In Portugal, the recommended age for the second dose of MMR (MMR2) was changed from 10–13 years to 5–6 years for those born in 1994 and afterwards. This study aimed to assess if MMR schedule and time elapsed from the last dose are associated with the concentration of rubella and mumps IgG antibodies. Three Portuguese birth cohorts (convenience samples) were selected for this study (66, 59 and 41 participants born respectively in 1990–1993, 1994–1995 and 2001–2003). Geometric mean concentrations (GMC) for mumps IgG were respectively 36, 30 and 38 RU/ml (P = 0·236) and for rubella IgG were 18, 20 and 17 IU/ml (P = 0·641). For both specific antibodies, no differences were observed with time since MMR2. Receiving MMR2 at 5–6 or 10–13 years was not associated with concentration of both antibodies. The GMC of rubella IgG was lower in males (P = 0·029). Taking into account previous evidence and the logistics needed to change vaccination schedules, it seems reasonable that sustaining very high coverage with two doses of MMR is currently the most pragmatic way to control mumps and rubella rather than any changes to the schedule.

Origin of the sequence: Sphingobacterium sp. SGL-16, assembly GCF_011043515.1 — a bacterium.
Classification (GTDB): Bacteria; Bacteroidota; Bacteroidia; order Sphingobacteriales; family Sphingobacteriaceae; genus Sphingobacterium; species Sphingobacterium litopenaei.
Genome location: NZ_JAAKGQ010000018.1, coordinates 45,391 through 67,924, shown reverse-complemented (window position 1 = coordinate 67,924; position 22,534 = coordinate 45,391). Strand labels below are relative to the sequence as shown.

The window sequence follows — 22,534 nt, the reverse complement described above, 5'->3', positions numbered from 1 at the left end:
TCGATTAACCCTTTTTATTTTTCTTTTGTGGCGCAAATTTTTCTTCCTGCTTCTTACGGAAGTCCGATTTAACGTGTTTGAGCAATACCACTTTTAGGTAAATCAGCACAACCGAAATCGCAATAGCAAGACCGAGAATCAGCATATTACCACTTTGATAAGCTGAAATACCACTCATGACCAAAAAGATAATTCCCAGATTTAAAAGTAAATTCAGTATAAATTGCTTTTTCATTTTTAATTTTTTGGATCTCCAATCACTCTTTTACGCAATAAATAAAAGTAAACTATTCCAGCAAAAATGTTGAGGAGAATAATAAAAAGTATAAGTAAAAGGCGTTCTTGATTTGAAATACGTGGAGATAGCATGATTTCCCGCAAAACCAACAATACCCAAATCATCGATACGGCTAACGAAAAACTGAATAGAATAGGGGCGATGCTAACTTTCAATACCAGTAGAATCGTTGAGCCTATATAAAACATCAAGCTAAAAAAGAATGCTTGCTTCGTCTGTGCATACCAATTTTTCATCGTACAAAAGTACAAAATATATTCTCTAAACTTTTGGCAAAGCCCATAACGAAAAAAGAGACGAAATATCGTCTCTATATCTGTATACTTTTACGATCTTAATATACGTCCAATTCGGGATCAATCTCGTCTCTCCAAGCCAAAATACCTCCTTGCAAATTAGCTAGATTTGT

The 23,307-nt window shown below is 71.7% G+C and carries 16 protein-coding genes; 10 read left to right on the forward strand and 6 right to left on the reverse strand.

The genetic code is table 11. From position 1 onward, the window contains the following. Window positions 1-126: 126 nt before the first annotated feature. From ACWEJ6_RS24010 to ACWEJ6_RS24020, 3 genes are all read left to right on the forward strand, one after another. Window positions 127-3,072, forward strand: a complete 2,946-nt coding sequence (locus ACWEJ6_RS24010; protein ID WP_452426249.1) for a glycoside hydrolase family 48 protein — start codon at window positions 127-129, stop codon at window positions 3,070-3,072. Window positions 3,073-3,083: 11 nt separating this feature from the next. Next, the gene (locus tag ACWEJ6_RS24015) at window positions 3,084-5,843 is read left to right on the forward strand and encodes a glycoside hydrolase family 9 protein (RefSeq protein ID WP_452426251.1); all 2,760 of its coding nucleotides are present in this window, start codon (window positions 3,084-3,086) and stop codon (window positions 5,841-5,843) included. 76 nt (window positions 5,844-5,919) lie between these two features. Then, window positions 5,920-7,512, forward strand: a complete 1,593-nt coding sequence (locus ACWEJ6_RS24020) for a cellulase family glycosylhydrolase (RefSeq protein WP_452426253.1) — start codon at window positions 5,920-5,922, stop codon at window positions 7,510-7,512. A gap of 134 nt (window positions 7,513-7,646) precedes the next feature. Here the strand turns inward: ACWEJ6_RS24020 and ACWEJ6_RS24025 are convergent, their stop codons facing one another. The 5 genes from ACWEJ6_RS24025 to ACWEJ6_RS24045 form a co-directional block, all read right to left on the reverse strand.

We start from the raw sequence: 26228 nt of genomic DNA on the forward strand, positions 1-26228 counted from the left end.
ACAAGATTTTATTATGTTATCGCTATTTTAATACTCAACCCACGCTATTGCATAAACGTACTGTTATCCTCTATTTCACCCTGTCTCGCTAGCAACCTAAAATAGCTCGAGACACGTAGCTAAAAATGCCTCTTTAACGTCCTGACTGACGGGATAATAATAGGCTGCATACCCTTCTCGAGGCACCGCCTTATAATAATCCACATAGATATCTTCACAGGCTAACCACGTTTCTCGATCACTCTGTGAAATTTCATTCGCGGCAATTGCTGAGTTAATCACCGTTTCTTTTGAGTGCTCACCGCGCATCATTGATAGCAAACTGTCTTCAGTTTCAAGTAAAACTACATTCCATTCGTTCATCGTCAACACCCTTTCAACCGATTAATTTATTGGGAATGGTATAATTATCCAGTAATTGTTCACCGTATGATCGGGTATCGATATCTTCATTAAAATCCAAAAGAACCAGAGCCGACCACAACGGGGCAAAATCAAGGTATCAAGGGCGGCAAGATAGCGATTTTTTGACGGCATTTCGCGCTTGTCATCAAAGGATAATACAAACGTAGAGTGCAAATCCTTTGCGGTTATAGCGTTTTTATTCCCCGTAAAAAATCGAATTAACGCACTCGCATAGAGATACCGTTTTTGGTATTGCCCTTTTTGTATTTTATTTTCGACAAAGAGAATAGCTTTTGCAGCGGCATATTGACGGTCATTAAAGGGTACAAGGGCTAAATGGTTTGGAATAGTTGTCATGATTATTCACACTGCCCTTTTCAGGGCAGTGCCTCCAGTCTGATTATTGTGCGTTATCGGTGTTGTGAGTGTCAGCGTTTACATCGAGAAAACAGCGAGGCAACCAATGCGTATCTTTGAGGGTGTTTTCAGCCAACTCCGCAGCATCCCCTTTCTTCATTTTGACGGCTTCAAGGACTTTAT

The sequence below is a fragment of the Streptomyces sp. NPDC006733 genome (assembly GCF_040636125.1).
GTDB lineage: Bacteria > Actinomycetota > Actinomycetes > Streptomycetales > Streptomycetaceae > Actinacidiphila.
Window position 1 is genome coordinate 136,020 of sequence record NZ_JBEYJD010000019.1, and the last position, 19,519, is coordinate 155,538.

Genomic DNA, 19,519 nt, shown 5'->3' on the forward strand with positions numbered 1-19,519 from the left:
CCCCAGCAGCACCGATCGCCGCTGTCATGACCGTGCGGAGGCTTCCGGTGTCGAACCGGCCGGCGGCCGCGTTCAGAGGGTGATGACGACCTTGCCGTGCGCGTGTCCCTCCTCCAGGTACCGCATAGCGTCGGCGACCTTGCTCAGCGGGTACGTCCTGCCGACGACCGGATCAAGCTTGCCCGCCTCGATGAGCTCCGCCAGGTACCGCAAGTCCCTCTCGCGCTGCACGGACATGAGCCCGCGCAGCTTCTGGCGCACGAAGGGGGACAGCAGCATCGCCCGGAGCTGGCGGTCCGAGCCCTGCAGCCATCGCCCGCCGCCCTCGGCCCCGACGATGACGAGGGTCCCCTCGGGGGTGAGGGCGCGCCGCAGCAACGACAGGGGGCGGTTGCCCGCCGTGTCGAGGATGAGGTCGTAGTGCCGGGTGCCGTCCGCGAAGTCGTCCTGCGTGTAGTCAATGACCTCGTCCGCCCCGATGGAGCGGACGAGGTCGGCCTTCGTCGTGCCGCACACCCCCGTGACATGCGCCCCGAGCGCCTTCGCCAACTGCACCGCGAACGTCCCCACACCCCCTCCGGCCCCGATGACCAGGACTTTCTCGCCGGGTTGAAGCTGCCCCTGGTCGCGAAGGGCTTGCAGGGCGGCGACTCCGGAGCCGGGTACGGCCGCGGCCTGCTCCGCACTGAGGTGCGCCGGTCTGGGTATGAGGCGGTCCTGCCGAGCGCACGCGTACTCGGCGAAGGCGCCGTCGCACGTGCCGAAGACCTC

Millipedes are ecologically important soil organisms and may also be an economically threatening species in rural and urban areas when population outbreaks occur. In order to control infestations commercial formulations of deltamethrin have been commonly applied, even though there are few studies about the effects of such insecticide on millipedes. This paper describes the effects of this insecticide on millipedes showing neurotoxic effects assessed by synapsin labeling and confocal microscopy. Deltamethrin concentrations related to the DL50 of the active ingredient and a field concentration were applied topically in the diplopod Gymnostreptus olivaceus to evaluate the behavior, mortality rate, and synapsin levels in the brain 12, 24, and 48h after contact with deltamethin. The insecticide caused mortality at the higher concentrations employed, in which no change was observed in neurotransmission in the survivors. In contrast, at field concentrations, deltamethrin did not cause any deaths, but triggered significant changes in synapsin levels. The results obtained form the synapsin labeling provide several interpretations suggesting that the isolated application of this tool must be associated with additional tools in order to evaluate biologically induced effects of deltamethrin in an accurate way. In addition, the feasibility of chemical control of millipedes with deltamethrin is questioned.